What does your business have in common with so-called unicorns, start-ups with valuations in excess of a billion dollars?
Ride-sharing company (or is it prefers to be called, “tech company”) Uber was valued at the end of July at $51 billion. That makes it the most valuable privately-held start-up in the world.
CNN reports its valuation increased $10 billion in just seven months. In case you’re wondering, the companies it beat out are Chinese smartphone maker Xiaomi ($46 billion), Airbnb ($25 billion) and Snapchat ($15 billion). To put that in another perspective, Uber’s valuation is more than four times that of publicly traded car rental companies Avis and Hertz combined, according to USA Today.
These companies are even more fantastical than the original unicorn, described in 2013 by Aileen Lee writing in TechCrunch to explain how the scalability of high tech since 2003 helped transform mythical beasts into real giant money-making enterprises. Today, Uber and its peers are called “decacorns,” meaning they exceed $10 billion in valuation.
However, for most start-ups, such valuations might as well be mythological.
But just because you aren’t a billion dollar company doesn’t mean you shouldn’t do a business valuation. It’s a real-life necessity if you’re looking for funding, considering a merger or the sale of your business. But it is a time-consuming process, which is why most small business owners have only a vague idea of the actual market value of their companies, notes Bankrate. Complicating matters is that there is no one “right” way to perform a valuation. These include:
- Asset valuation. In essence, everything the business owns, including cash, inventory and equipment.
- Market valuation. What businesses similar to yours are worth, usually stated in terms of gross sales times a multiplier. For example, a comparable company with gross sales of $1 million might be expected to potentially increase that tenfold, so the multiplier of 10 makes the company worth $10 million. Needless to say, how one determines the multiplier and how it anticipates actual performance is open to interpretation.
- Capitalization. A likely price based on cash flow plus a realistic ROI to the business owner(s) should the company be sold under current market conditions. According to Bankrate, most small businesses can figure a multiple of 3 ½ to 4 times gross annual earnings to determine market worth. Again, though, this is just a rough guideline and multipliers vary among industries and take into account other factors such as market conditions and operational requirements, such as the need to increase staff or obtain additional capital funding.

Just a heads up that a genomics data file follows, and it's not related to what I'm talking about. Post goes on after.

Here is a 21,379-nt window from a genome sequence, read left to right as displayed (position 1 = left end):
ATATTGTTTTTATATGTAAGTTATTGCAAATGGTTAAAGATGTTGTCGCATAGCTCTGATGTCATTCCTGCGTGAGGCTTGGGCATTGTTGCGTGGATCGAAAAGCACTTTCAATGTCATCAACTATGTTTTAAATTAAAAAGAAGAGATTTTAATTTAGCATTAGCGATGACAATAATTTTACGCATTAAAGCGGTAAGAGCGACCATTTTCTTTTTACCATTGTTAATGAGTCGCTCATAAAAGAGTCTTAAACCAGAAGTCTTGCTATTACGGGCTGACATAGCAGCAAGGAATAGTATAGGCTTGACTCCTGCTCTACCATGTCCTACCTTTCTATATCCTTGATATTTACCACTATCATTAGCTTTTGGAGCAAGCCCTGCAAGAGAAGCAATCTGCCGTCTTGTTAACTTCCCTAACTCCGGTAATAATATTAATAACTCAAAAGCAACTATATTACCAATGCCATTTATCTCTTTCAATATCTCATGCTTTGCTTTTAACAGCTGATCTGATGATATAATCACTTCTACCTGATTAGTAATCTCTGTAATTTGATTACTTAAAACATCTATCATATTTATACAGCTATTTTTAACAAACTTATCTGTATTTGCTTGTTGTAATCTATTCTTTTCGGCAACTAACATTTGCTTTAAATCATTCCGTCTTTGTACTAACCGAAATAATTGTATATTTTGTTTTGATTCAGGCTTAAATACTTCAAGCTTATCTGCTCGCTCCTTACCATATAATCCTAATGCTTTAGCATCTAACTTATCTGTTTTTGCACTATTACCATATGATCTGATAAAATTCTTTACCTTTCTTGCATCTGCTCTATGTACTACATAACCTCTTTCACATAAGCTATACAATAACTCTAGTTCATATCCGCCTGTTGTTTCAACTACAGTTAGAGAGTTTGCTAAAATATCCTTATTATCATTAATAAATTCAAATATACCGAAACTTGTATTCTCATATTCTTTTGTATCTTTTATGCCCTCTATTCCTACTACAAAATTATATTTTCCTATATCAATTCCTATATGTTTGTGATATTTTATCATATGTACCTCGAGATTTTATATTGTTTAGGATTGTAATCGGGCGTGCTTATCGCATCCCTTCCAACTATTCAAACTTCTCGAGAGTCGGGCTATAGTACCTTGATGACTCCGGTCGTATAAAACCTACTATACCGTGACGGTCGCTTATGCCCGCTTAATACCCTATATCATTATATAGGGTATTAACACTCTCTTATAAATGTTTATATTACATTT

- Owner benefit. Similar to capitalization, it multiplies one year’s discretionary cash flow times a 2.2727.
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The valuation of your business is particularly important to attract venture capital. Investors are looking at a combination of factors involving what your company is:
- Currently worth
- Potentially worth
- Worth plus whatever investment funding the VC firm provides
- Potentially worth (exit value) when your company goes public, merges with another company or is sold.
That sound simple enough. But like a lot of simple-sounding things, there are underlying complications. Some of it is mathematical, some of it is guesswork, some of it is negotiable. Most of it is probably beyond the ken of most business owners. Which is why we recommend obtaining the assistance of an independent business valuation advisory service.
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Don’t just sit back and leave everything to the “experts.” It is your business, and the way to make sure your business is properly represented between what the valuation advisory service is telling you and what the VC firms are telling you (which may perhaps be different) is to realize investors are trying to get the lowest price for what they perceive as maximum gain.
Your objective is to get the highest price for your maximum gain. The art of negotiation is to meet somewhere in the middle (and maybe a little more towards your side of the discussion, if at all possible).
MaRS innovation hub recommends that to maximize your valuation, you need to:
- Make the best case possible for the value of your company. Don’t accept the first valuation offered. Push back and explain why you think a higher valuation is justified. Of course to do that, you must…
- Do your homework. Know what companies similar to yours are worth. Understand the methodologies used to value your company and why certain alternatives may be more accurate representations of market worth. Identify any perceived gaps in business performance and address how you intend to close them.
- Get additional advice. Other business owners, industry consultants, board members and advisors can help you assess whether you are getting a good deal.
- Find a competing investor. Nothing drives up the price of a deal than a little competition.
- Consider other factors. It could be that an investor with a lower valuation of your company offers more than an investor with higher valuation. That investor might have better industry connections, a better performance record or just better compatibility with your personality, all of which bode better long-term results.